Author(s): Hammock, Jen
Rights holder(s): Hammock, Jen

Distribution

Gulf sturgeon are found in river systems from Louisiana to Florida, in nearshore bays and estuaries and in the Gulf of Mexico.

(Office of Protected Resources, http://www.nmfs.noaa.gov/pr/species/fish/gulfsturgeon.htm)

Historically, Atlantic sturgeon were present in approximately 38 rivers in the United States from St. Croix, ME to the Saint Johns River, FL, of which 35 rivers have been confirmed to have had a historical spawning population. Atlantic sturgeon are currently present in approximately 32 of these rivers, and spawning occurs in at least 20 of them. 

(Office of Protected Resources, http://www.nmfs.noaa.gov/pr/species/fish/atlanticsturgeon.htm).

Author(s): Shapiro, Leo
Rights holder(s): Shapiro, Leo

Trophic Strategy

"Gulf sturgeon are bottom feeders, and eat primarily macroinvertebrates, including brachiopods, mollusks, worms, and crustaceans. All foraging occurs in brackish or marine waters of the Gulf of Mexico and its estuaries; sturgeon do not forage in riverine habitat."

(Office of Protected Resources, http://www.nmfs.noaa.gov/pr/species/fish/gulfsturgeon.htm)

Atlantic sturgeon are benthic feeders and typically forage on "benthic" invertebrates (e.g. crustaceans, worms, mollusks) (Office of Protected Resources, http://www.nmfs.noaa.gov/pr/species/fish/atlanticsturgeon.htm).

Author(s): Hammock, Jen
Rights holder(s): Hammock, Jen

Cyclicity

Following spawning, male Atlantic Sturgeon may remain in the river or lower estuary until the fall; females typically exit the rivers within four to six weeks. Juveniles move downstream and inhabit brackish waters for a few months and when they reach a size of about 30 to 36 inches (76-92 cm) they move into nearshore coastal waters. Tagging data indicate that these immature Atlantic sturgeon travel widely once they emigrate from their natal (birth) rivers.

(Office of Protected Resources, http://www.nmfs.noaa.gov/pr/species/fish/atlanticsturgeon.htm).

Author(s): Shapiro, Leo
Rights holder(s): Shapiro, Leo

Life Expectancy

Atlantic sturgeon have been aged to 60 years. There is generally faster growth and earlier age at maturation in more southern populations. For example, Atlantic sturgeon mature in South Carolina rivers at 5 to 19 years of age, in the Hudson River at 11 to 21 years, and in the Saint Lawrence River at 22 to 34 years.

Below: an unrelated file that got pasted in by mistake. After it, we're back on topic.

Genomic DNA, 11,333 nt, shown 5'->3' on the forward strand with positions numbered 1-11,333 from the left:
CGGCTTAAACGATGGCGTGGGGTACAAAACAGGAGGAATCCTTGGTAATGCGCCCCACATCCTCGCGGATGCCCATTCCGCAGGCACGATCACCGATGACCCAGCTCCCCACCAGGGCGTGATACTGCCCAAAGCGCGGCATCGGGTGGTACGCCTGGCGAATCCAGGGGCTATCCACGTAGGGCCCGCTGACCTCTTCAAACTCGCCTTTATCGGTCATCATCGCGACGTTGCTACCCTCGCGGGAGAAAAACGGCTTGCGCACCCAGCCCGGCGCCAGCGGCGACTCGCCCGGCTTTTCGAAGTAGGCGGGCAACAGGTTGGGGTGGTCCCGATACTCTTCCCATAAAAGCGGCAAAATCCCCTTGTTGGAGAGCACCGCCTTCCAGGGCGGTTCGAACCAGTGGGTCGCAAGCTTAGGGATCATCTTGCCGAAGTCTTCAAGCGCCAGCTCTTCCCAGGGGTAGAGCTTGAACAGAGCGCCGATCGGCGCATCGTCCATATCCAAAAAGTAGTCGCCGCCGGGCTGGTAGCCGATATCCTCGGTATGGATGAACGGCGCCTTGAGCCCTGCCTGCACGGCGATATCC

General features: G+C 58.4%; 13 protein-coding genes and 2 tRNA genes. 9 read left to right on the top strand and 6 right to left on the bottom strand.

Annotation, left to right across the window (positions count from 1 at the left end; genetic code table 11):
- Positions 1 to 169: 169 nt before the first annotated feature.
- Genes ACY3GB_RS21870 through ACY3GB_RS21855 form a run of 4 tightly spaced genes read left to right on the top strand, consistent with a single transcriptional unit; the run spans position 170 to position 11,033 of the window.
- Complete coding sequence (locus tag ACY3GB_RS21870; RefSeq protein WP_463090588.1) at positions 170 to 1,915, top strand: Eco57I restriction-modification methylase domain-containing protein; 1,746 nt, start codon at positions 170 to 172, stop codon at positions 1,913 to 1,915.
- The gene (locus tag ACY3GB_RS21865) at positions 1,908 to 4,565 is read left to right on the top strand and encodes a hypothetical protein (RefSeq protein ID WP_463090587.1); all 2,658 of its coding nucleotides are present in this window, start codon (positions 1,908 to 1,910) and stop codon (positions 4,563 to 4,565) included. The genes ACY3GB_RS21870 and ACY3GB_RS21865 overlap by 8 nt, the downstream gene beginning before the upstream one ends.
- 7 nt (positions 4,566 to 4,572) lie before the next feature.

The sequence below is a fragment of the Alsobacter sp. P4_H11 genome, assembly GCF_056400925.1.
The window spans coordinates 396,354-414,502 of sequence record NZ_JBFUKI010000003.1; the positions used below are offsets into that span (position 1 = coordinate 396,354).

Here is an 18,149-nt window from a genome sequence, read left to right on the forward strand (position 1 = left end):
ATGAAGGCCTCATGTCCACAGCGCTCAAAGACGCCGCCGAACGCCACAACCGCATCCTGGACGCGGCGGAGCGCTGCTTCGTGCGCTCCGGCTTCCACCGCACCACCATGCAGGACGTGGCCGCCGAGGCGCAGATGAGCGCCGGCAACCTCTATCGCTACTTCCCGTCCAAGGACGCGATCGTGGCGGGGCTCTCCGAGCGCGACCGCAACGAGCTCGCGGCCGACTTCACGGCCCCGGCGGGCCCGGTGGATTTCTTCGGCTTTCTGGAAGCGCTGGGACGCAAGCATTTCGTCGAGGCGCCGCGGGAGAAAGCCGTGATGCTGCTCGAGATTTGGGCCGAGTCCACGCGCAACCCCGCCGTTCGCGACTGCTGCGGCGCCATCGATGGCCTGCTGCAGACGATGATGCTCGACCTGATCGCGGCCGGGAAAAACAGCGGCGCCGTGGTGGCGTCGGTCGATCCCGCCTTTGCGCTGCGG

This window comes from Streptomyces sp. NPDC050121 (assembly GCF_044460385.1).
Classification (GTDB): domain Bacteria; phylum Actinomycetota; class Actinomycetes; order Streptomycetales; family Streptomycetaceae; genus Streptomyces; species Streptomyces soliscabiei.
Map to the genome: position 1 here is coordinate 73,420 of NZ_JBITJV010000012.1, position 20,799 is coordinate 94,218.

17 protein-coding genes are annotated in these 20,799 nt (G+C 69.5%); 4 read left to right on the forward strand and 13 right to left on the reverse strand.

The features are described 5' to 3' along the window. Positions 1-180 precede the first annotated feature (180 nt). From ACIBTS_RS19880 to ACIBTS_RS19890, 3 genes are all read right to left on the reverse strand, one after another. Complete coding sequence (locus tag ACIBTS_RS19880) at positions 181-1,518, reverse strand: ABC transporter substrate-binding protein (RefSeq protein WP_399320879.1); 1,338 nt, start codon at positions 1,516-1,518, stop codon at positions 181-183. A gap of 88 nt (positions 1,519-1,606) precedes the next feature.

(Office of Protected Resources, http://www.nmfs.noaa.gov/pr/species/fish/atlanticsturgeon.htm).

Author(s): Shapiro, Leo
Rights holder(s): Shapiro, Leo

Reproduction

"Gulf sturgeon migrate into rivers to spawn in the spring; spawning occurs in areas of clean substrate comprised of rock and rubble. Their eggs are sticky, negatively buoyant and adhere in clumps to snags, outcroppings, or other clean surfaces."

(Office of Protected Resources, http://www.nmfs.noaa.gov/pr/species/fish/gulfsturgeon.htm)

Spawning adult Atlantic Sturgeon migrate upriver in spring, beginning in February-March in the south, April-May in the mid-Atlantic, and May-June in Canadian waters. In some areas, a small spawning migration may also occur in the fall. Spawning occurs in flowing water between the salt front and fall line of large rivers. Atlantic sturgeon spawning intervals range from 1 to 5 years for males and 2 to 5 years for females. "Fecundity" of female Atlantic sturgeon is correlated with age and body size and ranges from 400,000 to 8 million eggs. The average age at which 50% of maximum lifetime egg production is achieved is estimated to be 29 years, which is approximately 3 to 10 times older than for other bony fish species. 

(Office of Protected Resources, http://www.nmfs.noaa.gov/pr/species/fish/atlanticsturgeon.htm)

Author(s): Hammock, Jen
Rights holder(s): Hammock, Jen

Taxonomic Children

Total: 1

Acipenser oxyrinchus desotoi